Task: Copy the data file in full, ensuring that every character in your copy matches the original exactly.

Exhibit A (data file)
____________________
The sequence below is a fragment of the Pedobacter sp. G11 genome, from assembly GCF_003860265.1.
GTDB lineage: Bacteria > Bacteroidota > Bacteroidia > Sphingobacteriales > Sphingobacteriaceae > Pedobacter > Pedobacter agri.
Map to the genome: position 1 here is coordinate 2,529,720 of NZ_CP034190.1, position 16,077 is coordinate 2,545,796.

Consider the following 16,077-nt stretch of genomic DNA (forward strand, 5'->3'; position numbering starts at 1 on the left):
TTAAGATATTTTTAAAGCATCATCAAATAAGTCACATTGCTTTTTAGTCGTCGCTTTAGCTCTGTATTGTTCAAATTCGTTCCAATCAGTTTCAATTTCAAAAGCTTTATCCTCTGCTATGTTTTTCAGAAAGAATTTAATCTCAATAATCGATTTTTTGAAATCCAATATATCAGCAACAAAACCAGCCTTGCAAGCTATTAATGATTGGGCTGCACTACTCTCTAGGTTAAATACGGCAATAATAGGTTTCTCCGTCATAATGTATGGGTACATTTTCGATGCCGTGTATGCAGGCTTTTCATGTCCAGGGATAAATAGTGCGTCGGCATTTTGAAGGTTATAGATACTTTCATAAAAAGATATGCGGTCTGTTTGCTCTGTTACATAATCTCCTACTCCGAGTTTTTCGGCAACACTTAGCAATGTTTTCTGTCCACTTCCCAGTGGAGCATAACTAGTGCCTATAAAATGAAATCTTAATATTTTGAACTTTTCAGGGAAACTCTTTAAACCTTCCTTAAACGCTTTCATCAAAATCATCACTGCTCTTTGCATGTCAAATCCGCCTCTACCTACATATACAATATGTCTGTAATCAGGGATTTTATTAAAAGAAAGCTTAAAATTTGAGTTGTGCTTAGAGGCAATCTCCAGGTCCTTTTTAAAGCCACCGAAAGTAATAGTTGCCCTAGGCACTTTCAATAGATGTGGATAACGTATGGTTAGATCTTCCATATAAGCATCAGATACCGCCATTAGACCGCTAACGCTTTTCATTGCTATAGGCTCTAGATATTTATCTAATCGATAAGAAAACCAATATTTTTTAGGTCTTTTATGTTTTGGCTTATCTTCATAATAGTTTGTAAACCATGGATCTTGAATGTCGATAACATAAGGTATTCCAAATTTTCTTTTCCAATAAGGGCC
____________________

The sequence below is a fragment of the Pedobacter sp. G11 genome, from assembly GCF_003860265.1.
GTDB lineage: Bacteria > Bacteroidota > Bacteroidia > Sphingobacteriales > Sphingobacteriaceae > Pedobacter > Pedobacter agri.
Map to the genome: position 1 here is coordinate 2,529,720 of NZ_CP034190.1, position 16,077 is coordinate 2,545,796.

Consider the following 16,077-nt stretch of genomic DNA (forward strand, 5'->3'; position numbering starts at 1 on the left):
TTAAGATATTTTTAAAGCATCATCAAATAAGTCACATTGCTTTTTAGTCGTCGCTTTAGCTCTGTATTGTTCAAATTCGTTCCAATCAGTTTCAATTTCAAAAGCTTTATCCTCTGCTATGTTTTTCAGAAAGAATTTAATCTCAATAATCGATTTTTTGAAATCCAATATATCAGCAACAAAACCAGCCTTGCAAGCTATTAATGATTGGGCTGCACTACTCTCTAGGTTAAATACGGCAATAATAGGTTTCTCCGTCATAATGTATGGGTACATTTTCGATGCCGTGTATGCAGGCTTTTCATGTCCAGGGATAAATAGTGCGTCGGCATTTTGAAGGTTATAGATACTTTCATAAAAAGATATGCGGTCTGTTTGCTCTGTTACATAATCTCCTACTCCGAGTTTTTCGGCAACACTTAGCAATGTTTTCTGTCCACTTCCCAGTGGAGCATAACTAGTGCCTATAAAATGAAATCTTAATATTTTGAACTTTTCAGGGAAACTCTTTAAACCTTCCTTAAACGCTTTCATCAAAATCATCACTGCTCTTTGCATGTCAAATCCGCCTCTACCTACATATACAATATGTCTGTAATCAGGGATTTTATTAAAAGAAAGCTTAAAATTTGAGTTGTGCTTAGAGGCAATCTCCAGGTCCTTTTTAAAGCCACCGAAAGTAATAGTTGCCCTAGGCACTTTCAATAGATGTGGATAACGTATGGTTAGATCTTCCATATAAGCATCAGATACCGCCATTAGACCGCTAACGCTTTTCATTGCTATAGGCTCTAGATATTTATCTAATCGATAAGAAAACCAATATTTTTTAGGTCTTTTATGTTTTGGCTTATCTTCATAATAGTTTGTAAACCATGGATCTTGAATGTCGATAACATAAGGTATTCCAAATTTTCTTTTCCAATAAGGGCC